Taming wicked problems: Towards a resolution of tourism access to Traditional Owner lands in the Kimberley region, Australia
Faculty of Health, Engineering and Science
School of Natural Sciences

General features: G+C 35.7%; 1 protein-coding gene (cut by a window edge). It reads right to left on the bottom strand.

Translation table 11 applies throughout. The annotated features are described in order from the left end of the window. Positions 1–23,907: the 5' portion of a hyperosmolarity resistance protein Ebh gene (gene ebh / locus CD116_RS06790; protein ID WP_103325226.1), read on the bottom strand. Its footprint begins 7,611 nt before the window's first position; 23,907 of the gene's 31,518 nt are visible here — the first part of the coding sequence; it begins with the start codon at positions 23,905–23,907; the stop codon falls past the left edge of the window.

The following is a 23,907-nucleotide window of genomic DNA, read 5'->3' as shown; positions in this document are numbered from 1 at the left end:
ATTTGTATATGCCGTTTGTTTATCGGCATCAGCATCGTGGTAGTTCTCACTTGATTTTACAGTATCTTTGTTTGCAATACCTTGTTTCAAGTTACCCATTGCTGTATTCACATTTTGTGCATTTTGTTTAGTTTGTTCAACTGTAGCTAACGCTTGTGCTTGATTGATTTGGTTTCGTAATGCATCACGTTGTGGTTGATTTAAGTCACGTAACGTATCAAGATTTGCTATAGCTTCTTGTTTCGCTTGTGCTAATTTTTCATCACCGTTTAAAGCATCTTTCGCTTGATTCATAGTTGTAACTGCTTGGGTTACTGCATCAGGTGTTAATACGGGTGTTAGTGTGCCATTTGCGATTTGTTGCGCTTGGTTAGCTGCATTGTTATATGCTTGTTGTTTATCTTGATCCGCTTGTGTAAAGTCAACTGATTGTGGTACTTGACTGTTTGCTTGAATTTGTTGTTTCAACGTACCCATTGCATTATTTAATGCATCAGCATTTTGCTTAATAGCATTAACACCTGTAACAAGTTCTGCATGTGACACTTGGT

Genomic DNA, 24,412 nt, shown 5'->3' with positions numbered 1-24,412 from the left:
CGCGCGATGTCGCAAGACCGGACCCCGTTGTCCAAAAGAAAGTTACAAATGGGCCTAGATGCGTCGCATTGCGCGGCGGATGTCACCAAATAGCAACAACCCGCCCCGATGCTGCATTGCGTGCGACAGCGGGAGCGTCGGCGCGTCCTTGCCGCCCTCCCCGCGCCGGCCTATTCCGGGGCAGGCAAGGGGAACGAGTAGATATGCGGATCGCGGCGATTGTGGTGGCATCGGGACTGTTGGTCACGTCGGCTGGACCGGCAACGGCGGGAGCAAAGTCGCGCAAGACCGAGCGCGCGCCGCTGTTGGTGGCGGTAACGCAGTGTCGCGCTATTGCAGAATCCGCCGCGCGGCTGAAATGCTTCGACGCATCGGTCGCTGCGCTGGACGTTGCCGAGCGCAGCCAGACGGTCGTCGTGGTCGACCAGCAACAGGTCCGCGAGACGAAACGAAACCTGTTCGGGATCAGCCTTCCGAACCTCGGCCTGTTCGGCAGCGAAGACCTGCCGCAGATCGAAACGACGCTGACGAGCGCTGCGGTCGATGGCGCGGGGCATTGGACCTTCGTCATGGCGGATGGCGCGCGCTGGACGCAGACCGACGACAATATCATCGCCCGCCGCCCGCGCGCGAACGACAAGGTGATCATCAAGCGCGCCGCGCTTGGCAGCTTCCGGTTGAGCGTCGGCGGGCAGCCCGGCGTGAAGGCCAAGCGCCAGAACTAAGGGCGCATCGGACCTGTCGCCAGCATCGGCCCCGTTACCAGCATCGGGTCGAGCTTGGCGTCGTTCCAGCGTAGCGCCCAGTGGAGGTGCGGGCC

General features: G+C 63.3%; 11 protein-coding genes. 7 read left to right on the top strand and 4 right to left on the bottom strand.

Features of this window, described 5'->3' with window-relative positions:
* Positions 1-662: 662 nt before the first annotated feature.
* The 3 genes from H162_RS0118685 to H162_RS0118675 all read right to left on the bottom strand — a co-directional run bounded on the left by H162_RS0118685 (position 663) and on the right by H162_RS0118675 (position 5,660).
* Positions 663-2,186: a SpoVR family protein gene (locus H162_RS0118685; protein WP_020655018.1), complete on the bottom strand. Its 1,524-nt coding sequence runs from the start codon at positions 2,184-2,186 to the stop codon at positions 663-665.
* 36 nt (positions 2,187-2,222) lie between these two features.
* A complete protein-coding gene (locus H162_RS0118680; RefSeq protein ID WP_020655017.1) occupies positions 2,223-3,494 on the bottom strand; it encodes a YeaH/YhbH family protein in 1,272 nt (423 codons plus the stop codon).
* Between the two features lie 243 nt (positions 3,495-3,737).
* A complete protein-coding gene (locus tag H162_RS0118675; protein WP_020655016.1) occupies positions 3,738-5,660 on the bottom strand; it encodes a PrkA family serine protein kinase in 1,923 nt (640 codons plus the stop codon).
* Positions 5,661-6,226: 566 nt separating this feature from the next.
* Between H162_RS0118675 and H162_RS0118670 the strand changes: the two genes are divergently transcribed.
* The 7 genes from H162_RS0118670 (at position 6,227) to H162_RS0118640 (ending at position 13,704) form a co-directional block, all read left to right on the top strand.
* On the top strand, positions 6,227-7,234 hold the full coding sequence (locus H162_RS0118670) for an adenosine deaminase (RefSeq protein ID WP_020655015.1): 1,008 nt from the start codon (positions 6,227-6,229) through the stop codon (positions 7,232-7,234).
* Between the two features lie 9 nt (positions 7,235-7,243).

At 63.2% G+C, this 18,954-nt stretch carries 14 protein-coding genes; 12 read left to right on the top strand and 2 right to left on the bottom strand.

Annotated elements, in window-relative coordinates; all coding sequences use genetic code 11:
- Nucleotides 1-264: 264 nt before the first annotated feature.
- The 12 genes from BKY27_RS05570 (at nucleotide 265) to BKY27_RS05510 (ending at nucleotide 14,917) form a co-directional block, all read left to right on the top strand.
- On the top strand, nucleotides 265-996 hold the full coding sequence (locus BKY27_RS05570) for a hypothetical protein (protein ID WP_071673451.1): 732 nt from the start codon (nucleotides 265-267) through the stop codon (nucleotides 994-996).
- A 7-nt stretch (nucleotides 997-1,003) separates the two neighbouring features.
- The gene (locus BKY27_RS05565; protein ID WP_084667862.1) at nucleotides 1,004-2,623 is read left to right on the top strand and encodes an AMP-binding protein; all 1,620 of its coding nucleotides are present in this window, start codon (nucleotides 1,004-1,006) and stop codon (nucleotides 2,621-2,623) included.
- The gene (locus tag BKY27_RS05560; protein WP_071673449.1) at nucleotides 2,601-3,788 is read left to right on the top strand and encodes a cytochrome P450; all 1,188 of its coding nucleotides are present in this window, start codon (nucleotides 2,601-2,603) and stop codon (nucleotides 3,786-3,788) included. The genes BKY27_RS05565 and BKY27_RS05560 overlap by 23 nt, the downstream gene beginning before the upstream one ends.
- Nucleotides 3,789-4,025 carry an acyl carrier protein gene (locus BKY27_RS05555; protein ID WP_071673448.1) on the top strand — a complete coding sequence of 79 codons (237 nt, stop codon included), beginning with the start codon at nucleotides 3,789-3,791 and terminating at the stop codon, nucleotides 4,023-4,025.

This paper names and describes the longstanding issue of tourism access to the Kimberley coast region in northwest Australia. Tourism access is a problem because it occurs without appropriate permissions from the Traditional Owners. The granting of access permission is a fundamental component of the local Traditional Owner ontology, or concept of being. Tourism activities cannot be culturally sustainable without appropriate Traditional Owner permissions. We argue that this seemingly simple issue is a "wicked problem" and must be recognised as such to facilitate its "taming" to create a culturally sustainable local tourism industry. The paper first examines the cultural and historical context, establishing a more nuanced understanding of the problem. Framed in Rittel and Webber's definition of a wicked problem, it then describes its complex and intercultural nature, highlighting repeated and continuing efforts and failures by key parties to address it, linked to an ingrained lack of political will. We conclude that operators could take ownership of the wicked problem and contribute to taming it by proactively engaging in a direct relationship with Traditional Owners based on transformational learning. The paper contributes to tourism planning studies, to the concept of the Just Destination and to indigenous tourism understanding.